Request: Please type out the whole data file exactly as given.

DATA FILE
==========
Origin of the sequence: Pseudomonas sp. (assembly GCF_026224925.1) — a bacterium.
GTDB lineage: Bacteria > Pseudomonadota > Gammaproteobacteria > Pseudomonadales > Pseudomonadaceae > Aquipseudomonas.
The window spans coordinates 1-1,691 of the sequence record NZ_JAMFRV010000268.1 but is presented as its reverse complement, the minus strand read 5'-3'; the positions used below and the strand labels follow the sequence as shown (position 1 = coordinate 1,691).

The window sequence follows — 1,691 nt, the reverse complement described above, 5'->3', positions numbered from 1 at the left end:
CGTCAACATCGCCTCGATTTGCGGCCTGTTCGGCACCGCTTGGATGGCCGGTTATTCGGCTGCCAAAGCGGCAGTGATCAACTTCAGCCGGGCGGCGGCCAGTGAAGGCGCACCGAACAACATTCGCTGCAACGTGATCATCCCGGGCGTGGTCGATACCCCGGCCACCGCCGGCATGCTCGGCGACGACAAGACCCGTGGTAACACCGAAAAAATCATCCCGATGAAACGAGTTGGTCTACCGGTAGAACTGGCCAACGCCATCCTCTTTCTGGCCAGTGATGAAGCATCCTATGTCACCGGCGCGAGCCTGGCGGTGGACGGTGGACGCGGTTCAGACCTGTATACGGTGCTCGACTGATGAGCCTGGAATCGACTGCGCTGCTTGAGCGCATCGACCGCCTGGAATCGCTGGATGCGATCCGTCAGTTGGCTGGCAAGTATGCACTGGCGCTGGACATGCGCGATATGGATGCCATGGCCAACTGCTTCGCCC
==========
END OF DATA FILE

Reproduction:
Origin of the sequence: Pseudomonas sp. (assembly GCF_026224925.1) — a bacterium.
GTDB lineage: Bacteria > Pseudomonadota > Gammaproteobacteria > Pseudomonadales > Pseudomonadaceae > Aquipseudomonas.
The window spans coordinates 1-1,691 of the sequence record NZ_JAMFRV010000268.1 but is presented as its reverse complement, the minus strand read 5'-3'; the positions used below and the strand labels follow the sequence as shown (position 1 = coordinate 1,691).

The window sequence follows — 1,691 nt, the reverse complement described above, 5'->3', positions numbered from 1 at the left end:
CGTCAACATCGCCTCGATTTGCGGCCTGTTCGGCACCGCTTGGATGGCCGGTTATTCGGCTGCCAAAGCGGCAGTGATCAACTTCAGCCGGGCGGCGGCCAGTGAAGGCGCACCGAACAACATTCGCTGCAACGTGATCATCCCGGGCGTGGTCGATACCCCGGCCACCGCCGGCATGCTCGGCGACGACAAGACCCGTGGTAACACCGAAAAAATCATCCCGATGAAACGAGTTGGTCTACCGGTAGAACTGGCCAACGCCATCCTCTTTCTGGCCAGTGATGAAGCATCCTATGTCACCGGCGCGAGCCTGGCGGTGGACGGTGGACGCGGTTCAGACCTGTATACGGTGCTCGACTGATGAGCCTGGAATCGACTGCGCTGCTTGAGCGCATCGACCGCCTGGAATCGCTGGATGCGATCCGTCAGTTGGCTGGCAAGTATGCACTGGCGCTGGACATGCGCGATATGGATGCCATGGCCAACTGCTTCGCCC